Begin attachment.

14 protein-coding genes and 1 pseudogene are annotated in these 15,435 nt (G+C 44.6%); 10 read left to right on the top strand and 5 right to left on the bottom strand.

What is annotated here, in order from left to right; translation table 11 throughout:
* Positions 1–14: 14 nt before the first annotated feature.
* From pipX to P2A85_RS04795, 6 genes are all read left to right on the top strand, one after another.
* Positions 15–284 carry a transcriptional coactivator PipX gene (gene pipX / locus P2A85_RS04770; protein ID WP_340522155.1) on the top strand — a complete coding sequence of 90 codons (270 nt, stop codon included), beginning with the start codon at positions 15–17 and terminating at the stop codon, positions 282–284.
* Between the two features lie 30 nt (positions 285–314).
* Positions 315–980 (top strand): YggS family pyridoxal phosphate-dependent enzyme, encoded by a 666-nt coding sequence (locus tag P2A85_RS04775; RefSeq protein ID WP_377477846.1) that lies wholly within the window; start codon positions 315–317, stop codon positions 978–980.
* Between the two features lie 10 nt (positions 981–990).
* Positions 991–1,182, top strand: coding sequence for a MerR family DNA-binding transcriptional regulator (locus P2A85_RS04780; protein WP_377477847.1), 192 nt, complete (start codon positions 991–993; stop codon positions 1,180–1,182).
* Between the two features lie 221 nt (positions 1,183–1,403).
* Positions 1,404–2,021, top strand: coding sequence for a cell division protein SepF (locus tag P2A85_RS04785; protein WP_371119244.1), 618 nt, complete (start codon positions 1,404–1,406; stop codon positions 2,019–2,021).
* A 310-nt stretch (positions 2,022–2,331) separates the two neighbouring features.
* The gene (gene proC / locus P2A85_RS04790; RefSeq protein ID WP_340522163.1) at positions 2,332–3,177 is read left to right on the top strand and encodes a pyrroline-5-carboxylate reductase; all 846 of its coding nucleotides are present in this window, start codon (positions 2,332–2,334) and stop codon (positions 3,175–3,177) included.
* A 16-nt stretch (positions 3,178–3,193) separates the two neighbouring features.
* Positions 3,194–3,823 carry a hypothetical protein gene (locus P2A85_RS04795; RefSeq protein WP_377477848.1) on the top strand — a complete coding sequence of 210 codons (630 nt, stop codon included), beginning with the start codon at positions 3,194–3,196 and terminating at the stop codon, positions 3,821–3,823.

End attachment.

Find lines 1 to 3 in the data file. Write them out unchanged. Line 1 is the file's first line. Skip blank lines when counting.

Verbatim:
14 protein-coding genes and 1 pseudogene are annotated in these 15,435 nt (G+C 44.6%); 10 read left to right on the top strand and 5 right to left on the bottom strand.

What is annotated here, in order from left to right; translation table 11 throughout:
* Positions 1–14: 14 nt before the first annotated feature.